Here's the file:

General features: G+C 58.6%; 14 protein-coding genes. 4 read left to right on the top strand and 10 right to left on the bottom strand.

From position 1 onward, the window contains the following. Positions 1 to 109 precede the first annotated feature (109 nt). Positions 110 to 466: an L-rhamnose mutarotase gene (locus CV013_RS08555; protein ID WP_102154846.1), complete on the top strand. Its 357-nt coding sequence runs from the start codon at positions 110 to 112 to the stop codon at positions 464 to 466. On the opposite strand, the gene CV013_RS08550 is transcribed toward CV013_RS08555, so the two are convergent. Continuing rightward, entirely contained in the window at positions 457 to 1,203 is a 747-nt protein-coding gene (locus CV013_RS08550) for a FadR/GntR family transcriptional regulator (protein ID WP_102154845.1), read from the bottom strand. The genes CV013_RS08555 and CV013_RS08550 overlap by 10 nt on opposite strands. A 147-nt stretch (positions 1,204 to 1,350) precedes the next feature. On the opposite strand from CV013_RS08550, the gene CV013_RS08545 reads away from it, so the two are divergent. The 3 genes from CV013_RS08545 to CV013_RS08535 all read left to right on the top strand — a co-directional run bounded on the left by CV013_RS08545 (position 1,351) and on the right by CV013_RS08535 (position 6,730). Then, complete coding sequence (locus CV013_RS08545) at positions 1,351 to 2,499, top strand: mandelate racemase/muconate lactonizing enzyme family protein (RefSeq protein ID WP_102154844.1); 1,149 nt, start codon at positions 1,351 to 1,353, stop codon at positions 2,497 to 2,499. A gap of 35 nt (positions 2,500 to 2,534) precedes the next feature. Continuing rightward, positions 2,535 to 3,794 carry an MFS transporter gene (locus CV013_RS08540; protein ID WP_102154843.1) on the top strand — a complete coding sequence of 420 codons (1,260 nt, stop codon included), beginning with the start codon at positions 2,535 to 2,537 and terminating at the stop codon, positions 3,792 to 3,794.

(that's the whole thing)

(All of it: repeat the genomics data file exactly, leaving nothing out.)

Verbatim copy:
General features: G+C 58.6%; 14 protein-coding genes. 4 read left to right on the top strand and 10 right to left on the bottom strand.

From position 1 onward, the window contains the following. Positions 1 to 109 precede the first annotated feature (109 nt). Positions 110 to 466: an L-rhamnose mutarotase gene (locus CV013_RS08555; protein ID WP_102154846.1), complete on the top strand. Its 357-nt coding sequence runs from the start codon at positions 110 to 112 to the stop codon at positions 464 to 466. On the opposite strand, the gene CV013_RS08550 is transcribed toward CV013_RS08555, so the two are convergent. Continuing rightward, entirely contained in the window at positions 457 to 1,203 is a 747-nt protein-coding gene (locus CV013_RS08550) for a FadR/GntR family transcriptional regulator (protein ID WP_102154845.1), read from the bottom strand. The genes CV013_RS08555 and CV013_RS08550 overlap by 10 nt on opposite strands. A 147-nt stretch (positions 1,204 to 1,350) precedes the next feature. On the opposite strand from CV013_RS08550, the gene CV013_RS08545 reads away from it, so the two are divergent. The 3 genes from CV013_RS08545 to CV013_RS08535 all read left to right on the top strand — a co-directional run bounded on the left by CV013_RS08545 (position 1,351) and on the right by CV013_RS08535 (position 6,730). Then, complete coding sequence (locus CV013_RS08545) at positions 1,351 to 2,499, top strand: mandelate racemase/muconate lactonizing enzyme family protein (RefSeq protein ID WP_102154844.1); 1,149 nt, start codon at positions 1,351 to 1,353, stop codon at positions 2,497 to 2,499. A gap of 35 nt (positions 2,500 to 2,534) precedes the next feature. Continuing rightward, positions 2,535 to 3,794 carry an MFS transporter gene (locus CV013_RS08540; protein ID WP_102154843.1) on the top strand — a complete coding sequence of 420 codons (1,260 nt, stop codon included), beginning with the start codon at positions 2,535 to 2,537 and terminating at the stop codon, positions 3,792 to 3,794.